Maybe, but I doubt it.) Scissors will work to cut out the big mats, but what you'll really want to do is use clippers to give the kitteh a buzz cut.
Just get rid of all the long fur, and let the cat start over.
My dog gets seasonal contact dermatitis right around this time of year and the vet recommends 1 benedryl.
It's 50 sheckles well spent to take him to the vet and let them sedate and trim him. (She crys about it but doesn't try to hurt you or get away.) However, if she were truly scared and could become nasty, 50 bucks seems like the right amount.
We do what we can, but he takes it for about five minutes with the scissors and clippers before he loses his mind. Though (being a cheap person), I would probably keep a few pairs of scissors around and snip while giving lovies.
One person restrains kitteh, one person deals with the fur.
Options for restraining kitteh include rolling the cat in a big towel (like a feline burrito) to keep the legs swaddled, or kneeling with your shins on the floor and squatting on the cat (where your body weight is all in your thighs on your heels - you're not squashing the cat, you're using your calves and thighs to physically hem it in).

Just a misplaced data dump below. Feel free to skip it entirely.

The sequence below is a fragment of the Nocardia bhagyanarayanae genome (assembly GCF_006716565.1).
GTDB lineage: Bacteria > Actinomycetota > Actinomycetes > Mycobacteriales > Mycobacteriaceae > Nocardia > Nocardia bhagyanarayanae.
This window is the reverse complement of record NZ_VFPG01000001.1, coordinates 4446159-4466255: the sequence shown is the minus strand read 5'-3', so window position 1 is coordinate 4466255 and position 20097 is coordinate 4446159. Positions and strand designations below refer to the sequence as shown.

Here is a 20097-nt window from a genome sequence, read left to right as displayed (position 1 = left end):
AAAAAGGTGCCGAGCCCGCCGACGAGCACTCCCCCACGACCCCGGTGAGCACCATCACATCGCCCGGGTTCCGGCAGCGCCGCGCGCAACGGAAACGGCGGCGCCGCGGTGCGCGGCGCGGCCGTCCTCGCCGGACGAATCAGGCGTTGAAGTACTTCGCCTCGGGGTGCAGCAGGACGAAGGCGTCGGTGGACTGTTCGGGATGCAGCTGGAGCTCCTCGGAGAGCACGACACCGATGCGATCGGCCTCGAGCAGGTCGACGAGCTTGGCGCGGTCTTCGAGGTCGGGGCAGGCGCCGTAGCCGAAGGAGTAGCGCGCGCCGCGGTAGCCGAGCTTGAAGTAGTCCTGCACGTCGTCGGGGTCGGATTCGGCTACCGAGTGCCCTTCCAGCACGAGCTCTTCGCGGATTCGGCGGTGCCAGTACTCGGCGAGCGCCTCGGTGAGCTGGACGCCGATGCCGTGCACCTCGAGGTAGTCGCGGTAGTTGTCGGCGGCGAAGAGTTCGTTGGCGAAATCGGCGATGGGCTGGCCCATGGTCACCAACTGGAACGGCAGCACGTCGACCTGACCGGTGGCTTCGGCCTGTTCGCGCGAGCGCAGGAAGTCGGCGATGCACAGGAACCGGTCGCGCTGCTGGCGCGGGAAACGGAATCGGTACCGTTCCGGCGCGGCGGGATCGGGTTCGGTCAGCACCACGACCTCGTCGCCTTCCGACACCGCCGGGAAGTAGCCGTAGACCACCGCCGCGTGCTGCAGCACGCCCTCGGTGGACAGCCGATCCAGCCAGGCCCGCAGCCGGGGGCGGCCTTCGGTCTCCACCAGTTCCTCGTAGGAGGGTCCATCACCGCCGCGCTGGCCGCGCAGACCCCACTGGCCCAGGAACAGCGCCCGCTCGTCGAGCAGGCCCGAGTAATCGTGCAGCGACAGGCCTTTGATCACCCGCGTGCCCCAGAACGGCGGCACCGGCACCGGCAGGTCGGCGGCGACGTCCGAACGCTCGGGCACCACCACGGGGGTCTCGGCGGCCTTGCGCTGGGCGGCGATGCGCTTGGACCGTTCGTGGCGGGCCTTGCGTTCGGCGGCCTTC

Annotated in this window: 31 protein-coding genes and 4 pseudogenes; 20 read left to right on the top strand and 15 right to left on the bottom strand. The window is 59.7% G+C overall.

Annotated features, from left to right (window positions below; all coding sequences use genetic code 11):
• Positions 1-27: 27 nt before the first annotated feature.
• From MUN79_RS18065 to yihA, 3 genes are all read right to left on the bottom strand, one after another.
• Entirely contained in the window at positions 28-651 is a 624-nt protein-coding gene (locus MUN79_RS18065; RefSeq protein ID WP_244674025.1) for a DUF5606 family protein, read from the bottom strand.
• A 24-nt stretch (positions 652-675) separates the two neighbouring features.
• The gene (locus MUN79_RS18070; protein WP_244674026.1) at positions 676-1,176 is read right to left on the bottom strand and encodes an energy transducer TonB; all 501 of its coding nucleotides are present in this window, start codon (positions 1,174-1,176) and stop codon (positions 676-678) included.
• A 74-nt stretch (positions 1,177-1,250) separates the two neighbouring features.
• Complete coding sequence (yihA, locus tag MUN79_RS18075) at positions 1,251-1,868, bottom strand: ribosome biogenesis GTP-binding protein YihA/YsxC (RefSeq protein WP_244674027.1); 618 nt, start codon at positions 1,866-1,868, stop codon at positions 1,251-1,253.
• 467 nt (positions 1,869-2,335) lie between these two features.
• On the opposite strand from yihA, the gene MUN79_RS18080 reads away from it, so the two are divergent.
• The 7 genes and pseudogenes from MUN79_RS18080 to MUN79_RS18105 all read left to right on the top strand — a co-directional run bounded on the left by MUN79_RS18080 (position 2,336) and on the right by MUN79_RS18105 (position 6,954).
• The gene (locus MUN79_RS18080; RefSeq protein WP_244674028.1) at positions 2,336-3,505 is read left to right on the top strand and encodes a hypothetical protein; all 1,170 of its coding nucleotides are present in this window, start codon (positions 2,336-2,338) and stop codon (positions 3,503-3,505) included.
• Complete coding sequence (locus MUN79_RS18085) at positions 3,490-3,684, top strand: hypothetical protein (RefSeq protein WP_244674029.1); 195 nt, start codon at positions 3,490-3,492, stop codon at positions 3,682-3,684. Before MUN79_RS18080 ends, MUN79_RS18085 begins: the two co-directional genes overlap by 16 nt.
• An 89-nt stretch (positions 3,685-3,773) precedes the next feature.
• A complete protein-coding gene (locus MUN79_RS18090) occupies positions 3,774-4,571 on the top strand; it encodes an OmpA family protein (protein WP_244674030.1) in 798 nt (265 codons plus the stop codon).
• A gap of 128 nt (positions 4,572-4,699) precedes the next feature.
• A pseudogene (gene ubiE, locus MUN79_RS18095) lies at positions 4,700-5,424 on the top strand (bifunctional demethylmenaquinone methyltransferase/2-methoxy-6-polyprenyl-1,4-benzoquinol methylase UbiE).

Keep in mind that the entirety of the mats do not have to be dealt with at once. - purplehorseshoe, who's had two long-haired Maine Coons Hammer.
Seriously, our cat Bob is an outdoor cat and gets really severely matted.
I don't want to knock her out, just loopy enough to lay still for about ten minutes. I would suck it up and pay the ish to get her professionally groomed.
My departed Bernie developed severe matting problems as she aged - her fur was fine and kinky and she couldn't bathe herself overly well. Sometimes animals have bad reactions, and it seems an unnecessary risk to take with an animal you don't know well.
My question is: Are there any safe OTC sedatives for cats? I asked my vet for a sedative and he told he that I had to come back. I believe my Vet is a good professional, but I simply cannot afford any more medical care for them.